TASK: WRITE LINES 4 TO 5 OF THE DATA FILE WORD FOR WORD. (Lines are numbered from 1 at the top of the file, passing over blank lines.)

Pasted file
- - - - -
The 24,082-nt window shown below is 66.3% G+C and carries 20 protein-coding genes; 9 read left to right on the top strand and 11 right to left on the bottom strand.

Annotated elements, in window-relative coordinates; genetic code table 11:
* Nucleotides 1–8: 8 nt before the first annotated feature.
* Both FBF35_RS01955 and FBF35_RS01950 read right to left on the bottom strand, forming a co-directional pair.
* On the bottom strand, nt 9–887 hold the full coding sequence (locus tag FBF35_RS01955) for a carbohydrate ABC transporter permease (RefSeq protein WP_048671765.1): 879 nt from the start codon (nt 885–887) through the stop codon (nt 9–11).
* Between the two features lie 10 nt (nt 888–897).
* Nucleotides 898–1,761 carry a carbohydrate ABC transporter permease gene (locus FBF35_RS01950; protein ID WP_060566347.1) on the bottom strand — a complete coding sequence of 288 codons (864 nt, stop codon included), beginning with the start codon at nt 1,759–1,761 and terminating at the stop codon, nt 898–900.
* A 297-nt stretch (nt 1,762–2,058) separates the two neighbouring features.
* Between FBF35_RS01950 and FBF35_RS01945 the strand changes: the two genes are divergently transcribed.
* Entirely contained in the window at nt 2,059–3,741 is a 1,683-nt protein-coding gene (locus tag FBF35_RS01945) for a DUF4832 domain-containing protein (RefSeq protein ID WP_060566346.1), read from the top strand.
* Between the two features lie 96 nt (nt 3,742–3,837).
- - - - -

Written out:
* Both FBF35_RS01955 and FBF35_RS01950 read right to left on the bottom strand, forming a co-directional pair.
* On the bottom strand, nt 9–887 hold the full coding sequence (locus tag FBF35_RS01955) for a carbohydrate ABC transporter permease (RefSeq protein WP_048671765.1): 879 nt from the start codon (nt 885–887) through the stop codon (nt 9–11).